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Complaint: Lidyard failed to disclose info to defense attorney

SANTA FE — The Santa Fe District Attorney’s Office recent complaint against Jason Lidyard, a former prosecutor who is now a judge, says Lidyard failed to disclose exculpatory evidence about a homicide victim to the defense attorney for the man accused of the killing

Because of that, the office claims it had to give a lenient plea deal to Caleb Calandro, who had been charged with murder.


District Court Judge Jason Lidyard

Calandro, 36, was charged for killing Rustin Radcliffe in a downtown Santa Fe city parking lot in December 2016. On Monday, Calandro pleaded no contest to one charge of involuntary manslaughter for shooting Radcliffe and one count of aggravated battery for shooting and seriously wounding another man in a second, separate case.

Calandro was sentenced to four years in prison but was given credit for time served since his 2016 arrest, giving him about 14 months left to serve.

Calandro was initially charged with first-degree murder in Radcliffe’s death, but the case was dismissed after a judge found that the jury was not properly instructed during the grand jury proceeding that resulted in his indictment. Calandro was re-indicted earlier this year for second-degree murder.

On Monday, the DA’s Office released a statement saying that it had to offer Calandro the lenient plea deal because of conduct by former prosecutor Jason Lidyard, who is now a District Court judge and primarily presides over cases in Rio Arriba County. The DA’s office filed a state bar complaint against Lidyard Monday and released it to the Journal on Thursday.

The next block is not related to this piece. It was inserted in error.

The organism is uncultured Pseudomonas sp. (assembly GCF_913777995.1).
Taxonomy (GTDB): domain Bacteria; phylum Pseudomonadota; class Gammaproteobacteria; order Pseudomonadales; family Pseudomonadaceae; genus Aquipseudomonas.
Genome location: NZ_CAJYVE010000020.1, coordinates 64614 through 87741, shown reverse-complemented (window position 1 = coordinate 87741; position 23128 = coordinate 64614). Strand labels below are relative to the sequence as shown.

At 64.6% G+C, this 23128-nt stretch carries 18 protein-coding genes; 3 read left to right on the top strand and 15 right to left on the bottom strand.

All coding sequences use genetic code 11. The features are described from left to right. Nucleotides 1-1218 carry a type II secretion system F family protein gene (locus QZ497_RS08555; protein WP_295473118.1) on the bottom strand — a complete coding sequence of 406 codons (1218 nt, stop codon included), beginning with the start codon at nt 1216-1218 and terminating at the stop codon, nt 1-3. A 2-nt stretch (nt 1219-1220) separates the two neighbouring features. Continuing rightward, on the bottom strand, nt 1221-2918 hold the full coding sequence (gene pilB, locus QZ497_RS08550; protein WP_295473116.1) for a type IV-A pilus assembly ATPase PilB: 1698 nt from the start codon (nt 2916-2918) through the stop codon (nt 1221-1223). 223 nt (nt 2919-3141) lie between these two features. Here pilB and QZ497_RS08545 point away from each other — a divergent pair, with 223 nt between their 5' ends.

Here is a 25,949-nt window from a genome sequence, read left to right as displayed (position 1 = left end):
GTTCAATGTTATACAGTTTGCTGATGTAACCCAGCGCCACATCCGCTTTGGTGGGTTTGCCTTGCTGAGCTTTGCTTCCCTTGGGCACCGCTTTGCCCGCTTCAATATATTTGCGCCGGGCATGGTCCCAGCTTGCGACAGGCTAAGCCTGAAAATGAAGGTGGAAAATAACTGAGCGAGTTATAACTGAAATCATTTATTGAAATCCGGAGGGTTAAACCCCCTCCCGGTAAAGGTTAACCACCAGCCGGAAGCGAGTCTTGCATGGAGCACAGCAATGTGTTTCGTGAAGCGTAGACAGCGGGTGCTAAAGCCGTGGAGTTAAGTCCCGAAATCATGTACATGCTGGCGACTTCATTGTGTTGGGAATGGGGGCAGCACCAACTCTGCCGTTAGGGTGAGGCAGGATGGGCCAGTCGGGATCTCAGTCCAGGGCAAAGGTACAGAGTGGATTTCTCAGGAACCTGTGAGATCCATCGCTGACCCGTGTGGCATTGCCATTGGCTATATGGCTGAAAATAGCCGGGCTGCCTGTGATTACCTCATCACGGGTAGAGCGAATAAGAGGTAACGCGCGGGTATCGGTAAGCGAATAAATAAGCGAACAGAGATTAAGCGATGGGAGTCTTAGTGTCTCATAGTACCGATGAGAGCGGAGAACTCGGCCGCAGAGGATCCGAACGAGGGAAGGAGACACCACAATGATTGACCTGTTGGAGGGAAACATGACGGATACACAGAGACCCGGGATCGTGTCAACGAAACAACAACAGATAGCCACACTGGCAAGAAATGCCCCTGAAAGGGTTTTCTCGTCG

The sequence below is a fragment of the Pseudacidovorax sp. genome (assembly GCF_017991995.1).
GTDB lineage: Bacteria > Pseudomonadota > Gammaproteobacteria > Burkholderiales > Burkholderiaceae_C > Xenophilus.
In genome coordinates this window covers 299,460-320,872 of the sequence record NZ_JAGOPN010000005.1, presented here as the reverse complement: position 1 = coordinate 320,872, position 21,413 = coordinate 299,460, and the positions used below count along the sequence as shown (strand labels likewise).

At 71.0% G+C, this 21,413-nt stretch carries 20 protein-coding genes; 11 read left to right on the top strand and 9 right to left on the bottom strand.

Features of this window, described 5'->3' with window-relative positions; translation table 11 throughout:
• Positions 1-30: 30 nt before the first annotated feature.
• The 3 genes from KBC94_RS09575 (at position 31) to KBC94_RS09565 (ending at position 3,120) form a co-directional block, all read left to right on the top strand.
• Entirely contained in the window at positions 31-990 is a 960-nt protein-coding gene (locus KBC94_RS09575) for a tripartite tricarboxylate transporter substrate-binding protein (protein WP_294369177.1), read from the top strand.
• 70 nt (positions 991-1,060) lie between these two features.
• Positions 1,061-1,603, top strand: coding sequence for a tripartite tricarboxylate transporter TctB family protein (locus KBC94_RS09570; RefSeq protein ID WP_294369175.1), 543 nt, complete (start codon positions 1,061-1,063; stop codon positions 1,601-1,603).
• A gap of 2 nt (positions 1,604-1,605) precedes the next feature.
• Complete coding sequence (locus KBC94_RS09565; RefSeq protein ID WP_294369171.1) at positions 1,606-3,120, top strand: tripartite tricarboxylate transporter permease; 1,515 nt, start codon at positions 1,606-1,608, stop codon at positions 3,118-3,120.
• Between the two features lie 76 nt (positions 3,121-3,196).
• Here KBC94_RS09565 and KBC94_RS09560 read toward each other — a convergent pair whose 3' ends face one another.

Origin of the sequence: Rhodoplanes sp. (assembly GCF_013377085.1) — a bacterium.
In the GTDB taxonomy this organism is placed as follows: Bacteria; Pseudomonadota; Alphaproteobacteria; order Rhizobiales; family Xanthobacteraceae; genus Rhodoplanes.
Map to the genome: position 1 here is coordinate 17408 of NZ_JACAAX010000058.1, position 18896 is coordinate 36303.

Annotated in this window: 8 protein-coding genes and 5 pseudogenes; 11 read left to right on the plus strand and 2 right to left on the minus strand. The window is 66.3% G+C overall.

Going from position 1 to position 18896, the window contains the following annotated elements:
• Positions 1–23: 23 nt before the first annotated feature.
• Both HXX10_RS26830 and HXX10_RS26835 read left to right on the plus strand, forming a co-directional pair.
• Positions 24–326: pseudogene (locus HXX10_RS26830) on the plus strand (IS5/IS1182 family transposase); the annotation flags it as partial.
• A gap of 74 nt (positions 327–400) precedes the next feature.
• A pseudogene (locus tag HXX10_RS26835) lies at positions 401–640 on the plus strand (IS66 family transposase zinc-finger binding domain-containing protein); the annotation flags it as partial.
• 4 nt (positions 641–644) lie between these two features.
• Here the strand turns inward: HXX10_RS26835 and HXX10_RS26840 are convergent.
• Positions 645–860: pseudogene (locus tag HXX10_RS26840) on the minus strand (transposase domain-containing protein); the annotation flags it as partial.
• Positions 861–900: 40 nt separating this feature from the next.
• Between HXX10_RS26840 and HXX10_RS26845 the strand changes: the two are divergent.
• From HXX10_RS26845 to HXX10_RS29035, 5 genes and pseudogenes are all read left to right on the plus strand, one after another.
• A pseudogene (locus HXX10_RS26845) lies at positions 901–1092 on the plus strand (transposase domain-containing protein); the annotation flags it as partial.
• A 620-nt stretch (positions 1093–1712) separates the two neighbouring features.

According to the complaint, written by Chief Deputy District Attorney Jennifer Padgett, Lidyard did not disclose several police reports where Radcliffe was the suspect or defendant in violent crimes. Padgett says the information should have been disclosed to Calandro’s defense attorney under court rules. “While the DA’s office will not go so far as to stipulate that all of this information would have been deemed admissible at trial, it does appear that most of the information contained in these packets is exculpatory and should have been disclosed…” Padgett wrote.

Lidyard was assigned to be the prosecutor in the case in February 2017 and was appoineted as a judge by former Gov. Susana Martinez in March 2018. Assistant District Attorney Blake Nichols was later assigned to prosecute the case in August 2018.

In October 2018, Nichols received a box with documents associated with the Radcliffe murder case. Inside was a packet of documents with a post-it note saying “DO NOT DISCLOSE.” The packet had a report from the Santa Fe Police Department where Radcliffe allegedly beat a man so badly that he needed to be hospitalized. “Clearly exculpatory in nature, ADA Nichols immediately contacted defense counsel, Thomas M. Clark, who confirmed he did not have this packet,” Padgett Macias wrote.

In May, while preparing for trial, Nichols and a couple summer interns checked to make sure all the information in the box had been disclosed, the complaint states. They found more police reports where Radcliffe was the suspect or defendant that had not been disclosed to the defense attorney.

Tom Clark said at Monday’s sentencing hearing for Calandro that Radcliffe threatened to rob Calandro at knifepoint, so Calandro shot him in self-defense. Lidyard could not be reached for comment Thursday.

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